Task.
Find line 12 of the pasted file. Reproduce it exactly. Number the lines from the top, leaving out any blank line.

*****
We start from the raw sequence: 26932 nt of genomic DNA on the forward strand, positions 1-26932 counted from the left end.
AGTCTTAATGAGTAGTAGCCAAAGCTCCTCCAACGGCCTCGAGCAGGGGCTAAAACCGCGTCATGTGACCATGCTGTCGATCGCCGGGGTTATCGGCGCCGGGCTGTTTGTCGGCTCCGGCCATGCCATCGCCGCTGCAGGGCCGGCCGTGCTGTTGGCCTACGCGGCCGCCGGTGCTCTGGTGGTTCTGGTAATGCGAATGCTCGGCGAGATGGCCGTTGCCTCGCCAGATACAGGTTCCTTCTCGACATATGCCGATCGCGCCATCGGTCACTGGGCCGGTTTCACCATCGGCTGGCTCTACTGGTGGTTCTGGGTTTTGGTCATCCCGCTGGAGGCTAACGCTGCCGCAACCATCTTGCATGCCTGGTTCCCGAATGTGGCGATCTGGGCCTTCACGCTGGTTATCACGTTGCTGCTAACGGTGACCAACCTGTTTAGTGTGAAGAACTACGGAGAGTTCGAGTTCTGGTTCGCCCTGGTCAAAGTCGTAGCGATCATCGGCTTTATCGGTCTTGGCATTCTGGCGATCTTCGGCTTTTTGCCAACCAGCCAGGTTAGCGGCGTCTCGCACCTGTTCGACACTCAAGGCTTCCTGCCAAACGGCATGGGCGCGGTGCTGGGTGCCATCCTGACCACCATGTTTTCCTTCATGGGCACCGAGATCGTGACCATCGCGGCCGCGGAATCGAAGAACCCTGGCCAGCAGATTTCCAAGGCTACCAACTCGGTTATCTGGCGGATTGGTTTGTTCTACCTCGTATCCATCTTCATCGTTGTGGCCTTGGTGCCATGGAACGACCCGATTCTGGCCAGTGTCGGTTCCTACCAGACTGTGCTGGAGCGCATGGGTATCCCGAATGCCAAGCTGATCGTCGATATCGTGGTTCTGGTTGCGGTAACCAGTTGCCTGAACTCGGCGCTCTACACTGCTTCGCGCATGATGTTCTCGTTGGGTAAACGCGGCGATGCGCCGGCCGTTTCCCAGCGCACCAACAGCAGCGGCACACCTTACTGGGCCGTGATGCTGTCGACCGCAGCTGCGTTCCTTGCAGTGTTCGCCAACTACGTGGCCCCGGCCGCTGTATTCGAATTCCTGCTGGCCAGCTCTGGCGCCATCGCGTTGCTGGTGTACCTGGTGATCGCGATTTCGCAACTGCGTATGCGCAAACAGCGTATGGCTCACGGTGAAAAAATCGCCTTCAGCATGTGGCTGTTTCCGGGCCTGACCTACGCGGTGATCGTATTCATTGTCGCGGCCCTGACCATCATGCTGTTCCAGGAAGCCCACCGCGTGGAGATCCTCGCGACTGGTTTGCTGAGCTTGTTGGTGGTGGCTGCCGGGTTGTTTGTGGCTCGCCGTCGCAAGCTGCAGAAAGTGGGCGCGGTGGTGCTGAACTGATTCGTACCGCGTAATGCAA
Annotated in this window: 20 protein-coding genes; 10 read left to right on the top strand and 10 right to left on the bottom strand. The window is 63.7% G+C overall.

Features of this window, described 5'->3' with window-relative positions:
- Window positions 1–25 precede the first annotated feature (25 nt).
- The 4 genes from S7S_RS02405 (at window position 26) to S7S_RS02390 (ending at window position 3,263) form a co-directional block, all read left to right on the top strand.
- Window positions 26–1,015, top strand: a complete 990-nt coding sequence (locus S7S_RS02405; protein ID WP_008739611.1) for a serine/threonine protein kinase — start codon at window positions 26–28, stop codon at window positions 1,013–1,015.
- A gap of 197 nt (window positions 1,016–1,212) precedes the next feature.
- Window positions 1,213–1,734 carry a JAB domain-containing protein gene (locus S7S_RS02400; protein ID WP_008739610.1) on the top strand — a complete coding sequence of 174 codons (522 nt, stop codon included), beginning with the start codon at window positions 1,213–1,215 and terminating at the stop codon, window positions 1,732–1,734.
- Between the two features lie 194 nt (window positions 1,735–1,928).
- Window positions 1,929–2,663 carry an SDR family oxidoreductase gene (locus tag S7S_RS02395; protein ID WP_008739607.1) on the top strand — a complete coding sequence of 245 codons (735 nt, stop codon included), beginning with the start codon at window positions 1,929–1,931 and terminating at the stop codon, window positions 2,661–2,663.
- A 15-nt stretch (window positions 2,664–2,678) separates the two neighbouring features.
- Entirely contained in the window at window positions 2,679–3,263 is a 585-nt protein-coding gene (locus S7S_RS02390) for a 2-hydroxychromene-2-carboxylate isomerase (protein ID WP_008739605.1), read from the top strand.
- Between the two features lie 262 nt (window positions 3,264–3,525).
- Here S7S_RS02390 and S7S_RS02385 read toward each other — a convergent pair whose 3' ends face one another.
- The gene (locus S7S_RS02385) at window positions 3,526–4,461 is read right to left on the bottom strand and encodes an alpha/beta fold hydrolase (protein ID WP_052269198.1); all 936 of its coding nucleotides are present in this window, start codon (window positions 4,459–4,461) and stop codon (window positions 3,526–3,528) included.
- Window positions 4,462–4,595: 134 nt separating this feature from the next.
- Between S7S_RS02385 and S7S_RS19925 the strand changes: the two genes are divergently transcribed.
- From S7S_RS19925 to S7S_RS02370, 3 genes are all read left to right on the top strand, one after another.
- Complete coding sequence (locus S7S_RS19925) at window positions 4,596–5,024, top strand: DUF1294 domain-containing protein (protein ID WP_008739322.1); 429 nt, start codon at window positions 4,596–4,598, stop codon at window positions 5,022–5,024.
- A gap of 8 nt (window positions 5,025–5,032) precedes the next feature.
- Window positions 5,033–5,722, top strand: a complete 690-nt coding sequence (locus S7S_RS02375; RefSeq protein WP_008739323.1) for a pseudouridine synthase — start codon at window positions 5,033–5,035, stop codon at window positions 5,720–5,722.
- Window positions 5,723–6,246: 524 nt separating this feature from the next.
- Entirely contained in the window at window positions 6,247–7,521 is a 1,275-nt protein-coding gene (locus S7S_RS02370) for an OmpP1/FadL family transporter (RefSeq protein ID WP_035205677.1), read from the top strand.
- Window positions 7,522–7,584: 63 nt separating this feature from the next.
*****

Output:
- A 15-nt stretch (window positions 2,664–2,678) separates the two neighbouring features.